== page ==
Frontend and the Single Responsibility Principle

Juan Manuel Villegas
Mar 26 · 7 min read

One thing I have come across multiple times when jumping into already existing Single Page Application (SPA) projects or when reviewing SPA code in general is the misunderstanding of the role the Frontend has in systems like this. Developers tend to confuse the boundaries of the Frontend’s responsibility by throwing too much stuff at it. This stuff is usually application logic that finds its way into State Management modules (such as Redux-style stores), mixins or components, making the frontend aware of things it shouldn’t, even sometimes duplicating functionality that already exists where it should: in the backend.

Whats the Frontend’s single responsibility?

Note: before we begin, to fully understand the article it is a requirement to know what the Single Responsibility Principle is and why it is important. There is a great blog post by Robert C. Martin on the topic here: Wikipedia doesn’t have a very complete page describing this concept, but they do have one for an equivalent one here:

In this post, we are going to be thinking of the frontend’s responsibility at a very high level of abstraction. Under this view, the responsibility becomes everything related to the rendering of our application: managing routes, displaying forms, executing remote calls to the API, handling the animation of page transitions, opening and closing a side menu, etc. You get the pattern; there is no knowledge about the application domain here. It’s all stuff related to the rendering of the application in a device, be it a browser, a phone or a terminal.

The Frontend’s single responsibility is everything related to rendering an Application in a device, including Route management, animations and display of data.

A good exercise in determining if a certain block of code belongs to the Frontend is to ask yourself the question: if I were to deploy this application on a different device, would I need to copy this code over? If so, then likely whatever the code is doing doesn’t belong to the Frontend and should be abstracted to a reusable library.

Another example of the above idea can be seen when writing the backend of an application. Imagine you are writing a function to handle a route for your API. In this function, there will be a part where you will validate that the request’s verb is the appropriate one(GET, POST, etc), then there will be some parameter validation, and potential data sanitation. After all that, you will start executing your domain code. If, for example, an error happens while validating your data, the function will probably do something like this (Express code):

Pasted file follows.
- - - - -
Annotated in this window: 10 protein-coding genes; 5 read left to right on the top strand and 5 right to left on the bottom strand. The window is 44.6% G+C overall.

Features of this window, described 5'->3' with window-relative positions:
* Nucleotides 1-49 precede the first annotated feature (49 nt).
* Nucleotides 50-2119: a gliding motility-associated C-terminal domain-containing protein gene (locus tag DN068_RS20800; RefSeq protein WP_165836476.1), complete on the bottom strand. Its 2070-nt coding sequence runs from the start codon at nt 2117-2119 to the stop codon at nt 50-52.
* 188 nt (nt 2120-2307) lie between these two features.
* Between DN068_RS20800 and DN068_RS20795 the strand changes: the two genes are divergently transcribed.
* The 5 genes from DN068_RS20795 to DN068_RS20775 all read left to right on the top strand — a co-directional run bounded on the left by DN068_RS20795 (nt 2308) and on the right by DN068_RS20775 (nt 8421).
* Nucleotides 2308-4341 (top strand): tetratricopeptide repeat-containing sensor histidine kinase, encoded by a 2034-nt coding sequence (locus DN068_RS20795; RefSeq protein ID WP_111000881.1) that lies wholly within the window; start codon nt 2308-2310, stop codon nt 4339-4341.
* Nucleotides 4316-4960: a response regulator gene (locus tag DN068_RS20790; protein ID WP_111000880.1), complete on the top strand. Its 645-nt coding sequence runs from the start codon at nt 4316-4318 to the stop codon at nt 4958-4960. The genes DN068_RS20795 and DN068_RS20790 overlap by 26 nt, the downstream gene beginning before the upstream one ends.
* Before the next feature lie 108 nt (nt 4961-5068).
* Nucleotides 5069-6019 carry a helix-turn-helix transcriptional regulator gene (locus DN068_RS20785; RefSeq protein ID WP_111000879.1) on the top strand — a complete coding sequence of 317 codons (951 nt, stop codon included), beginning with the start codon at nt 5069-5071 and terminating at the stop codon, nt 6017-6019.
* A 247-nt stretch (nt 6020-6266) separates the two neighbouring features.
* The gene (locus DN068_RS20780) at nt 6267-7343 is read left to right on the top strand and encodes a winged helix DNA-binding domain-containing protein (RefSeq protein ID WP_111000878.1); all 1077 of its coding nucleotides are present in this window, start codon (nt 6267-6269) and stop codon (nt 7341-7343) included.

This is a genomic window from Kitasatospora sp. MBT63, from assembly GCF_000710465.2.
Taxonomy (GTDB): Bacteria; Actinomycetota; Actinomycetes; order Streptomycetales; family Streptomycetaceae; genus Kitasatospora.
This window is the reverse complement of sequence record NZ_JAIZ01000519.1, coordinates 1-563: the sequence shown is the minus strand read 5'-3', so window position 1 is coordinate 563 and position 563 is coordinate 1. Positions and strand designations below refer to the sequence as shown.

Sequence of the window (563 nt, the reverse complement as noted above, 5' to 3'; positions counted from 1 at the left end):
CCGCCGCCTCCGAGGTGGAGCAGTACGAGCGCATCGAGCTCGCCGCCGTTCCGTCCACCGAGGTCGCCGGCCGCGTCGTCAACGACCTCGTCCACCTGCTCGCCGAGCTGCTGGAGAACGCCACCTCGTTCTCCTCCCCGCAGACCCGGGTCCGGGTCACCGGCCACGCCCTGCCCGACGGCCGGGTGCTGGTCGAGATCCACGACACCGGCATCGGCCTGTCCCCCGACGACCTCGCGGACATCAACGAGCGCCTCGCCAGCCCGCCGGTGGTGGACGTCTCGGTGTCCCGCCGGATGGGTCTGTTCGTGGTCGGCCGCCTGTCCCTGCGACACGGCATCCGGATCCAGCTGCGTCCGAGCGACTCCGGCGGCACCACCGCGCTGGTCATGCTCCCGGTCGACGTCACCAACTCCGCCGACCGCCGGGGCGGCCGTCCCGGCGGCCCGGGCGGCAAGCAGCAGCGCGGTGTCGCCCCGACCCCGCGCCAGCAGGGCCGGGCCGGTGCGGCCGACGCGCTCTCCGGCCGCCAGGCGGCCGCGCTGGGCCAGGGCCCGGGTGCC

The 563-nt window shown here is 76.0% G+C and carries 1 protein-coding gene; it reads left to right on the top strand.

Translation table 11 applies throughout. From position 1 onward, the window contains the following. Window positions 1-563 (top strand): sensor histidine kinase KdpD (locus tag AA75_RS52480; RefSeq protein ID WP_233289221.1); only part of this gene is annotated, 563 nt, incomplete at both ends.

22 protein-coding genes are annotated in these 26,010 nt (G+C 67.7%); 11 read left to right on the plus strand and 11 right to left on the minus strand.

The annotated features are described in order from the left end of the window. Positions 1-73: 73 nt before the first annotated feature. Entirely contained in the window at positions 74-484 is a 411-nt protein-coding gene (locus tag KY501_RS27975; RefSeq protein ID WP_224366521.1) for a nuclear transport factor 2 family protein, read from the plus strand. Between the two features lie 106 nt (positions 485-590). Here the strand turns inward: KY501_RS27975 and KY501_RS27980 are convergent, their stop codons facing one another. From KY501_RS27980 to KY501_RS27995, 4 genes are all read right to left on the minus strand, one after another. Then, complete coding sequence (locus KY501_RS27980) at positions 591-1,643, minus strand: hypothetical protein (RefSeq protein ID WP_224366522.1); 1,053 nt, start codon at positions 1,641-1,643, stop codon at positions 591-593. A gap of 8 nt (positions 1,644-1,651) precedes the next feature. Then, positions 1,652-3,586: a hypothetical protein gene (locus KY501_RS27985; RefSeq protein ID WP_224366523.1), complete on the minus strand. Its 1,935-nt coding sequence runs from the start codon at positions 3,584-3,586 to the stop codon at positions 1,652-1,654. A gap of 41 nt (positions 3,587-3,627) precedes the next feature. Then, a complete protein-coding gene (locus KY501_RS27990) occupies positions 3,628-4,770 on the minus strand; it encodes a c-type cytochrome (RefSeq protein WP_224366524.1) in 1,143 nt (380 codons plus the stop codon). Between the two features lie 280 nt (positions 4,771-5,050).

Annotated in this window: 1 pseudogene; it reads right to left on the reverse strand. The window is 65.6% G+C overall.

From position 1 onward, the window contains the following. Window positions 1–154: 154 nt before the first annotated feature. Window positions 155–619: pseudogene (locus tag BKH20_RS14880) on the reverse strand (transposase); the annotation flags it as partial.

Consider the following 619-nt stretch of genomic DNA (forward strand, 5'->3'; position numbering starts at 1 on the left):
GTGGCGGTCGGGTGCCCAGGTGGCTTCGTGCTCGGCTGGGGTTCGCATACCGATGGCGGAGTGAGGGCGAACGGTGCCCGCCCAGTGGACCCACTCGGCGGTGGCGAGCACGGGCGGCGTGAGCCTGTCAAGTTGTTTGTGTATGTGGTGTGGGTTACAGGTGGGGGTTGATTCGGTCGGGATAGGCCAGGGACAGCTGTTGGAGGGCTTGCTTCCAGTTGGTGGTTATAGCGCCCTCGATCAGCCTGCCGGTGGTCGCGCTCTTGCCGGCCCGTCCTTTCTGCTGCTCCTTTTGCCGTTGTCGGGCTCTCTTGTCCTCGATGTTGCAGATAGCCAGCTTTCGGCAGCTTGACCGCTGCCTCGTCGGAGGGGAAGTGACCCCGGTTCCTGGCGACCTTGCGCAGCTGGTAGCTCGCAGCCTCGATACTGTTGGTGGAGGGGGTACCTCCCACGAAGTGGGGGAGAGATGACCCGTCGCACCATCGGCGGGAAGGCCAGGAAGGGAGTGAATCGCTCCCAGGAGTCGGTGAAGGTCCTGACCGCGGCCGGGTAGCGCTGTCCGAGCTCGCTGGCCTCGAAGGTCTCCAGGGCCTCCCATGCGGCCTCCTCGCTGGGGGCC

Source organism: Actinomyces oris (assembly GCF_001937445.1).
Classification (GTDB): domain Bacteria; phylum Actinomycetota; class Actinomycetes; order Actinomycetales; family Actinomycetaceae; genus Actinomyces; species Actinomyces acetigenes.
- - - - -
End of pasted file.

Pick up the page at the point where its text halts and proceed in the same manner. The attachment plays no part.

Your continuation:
if (req.query.matchId === null) {
res.send({ code: ‘invalid_data’ });

This block is clearly only relevant in the context of an HTTP request, and thus doesn’t belong to your application domain.

The Problem

Suppose your application is selling some products, and for each product your application charges a fee for the transaction, except for two products for which you know the ID in advance. After the user chooses a product, you display a checkout form and you need to show the user whether they have to pay the fee or not. It’s as simple as:

function hasFee(productId) {
Return [2, 4].indexOf(productId) === -1 ? true : false;

If you drop this function as a getter in your State Management module you can easily access it from anywhere in your application, and quickly solve the problem of displaying the fee to the user.

But, there is a problem with this approach, even within this simplified example. Several problems, actually.

The most obvious one is the exposure of database IDs. If your database IDs change or are different across environments, the function is not going to work anymore. Even if you declared two constants for those IDs in an .env file, you would still have a confusing intersection of domains: database concepts entangled in the frontend of your application. Not to mention that testing by creating dummy objects will be complicated, as IDs are generally not predictable.

The second problem is the worst though- that function is part of the application domain. As such, it doesn’t fit into the high level Single Responsibility we defined above for the Frontend. Let’s dive deeper.

A dumb frontend

In terms of application domain, our frontend must be as dumb as possible. On the other hand, the backend feeding the application must be as smart as possible and concentrate all the knowledge. This type of architecture is called API-centric, and guarantees that at any time it’s possible to reach back to a central authority to resolve any conflicts and fetch relevant data.

An API-centric Application is one where all the domain knowledge is represented in the API, and access to it is exposed through accessors to the different Clients.

This means that our Single Page Application will turn to the API for whatever information it needs. Even for simple stuff like testing if a product has a fee or not.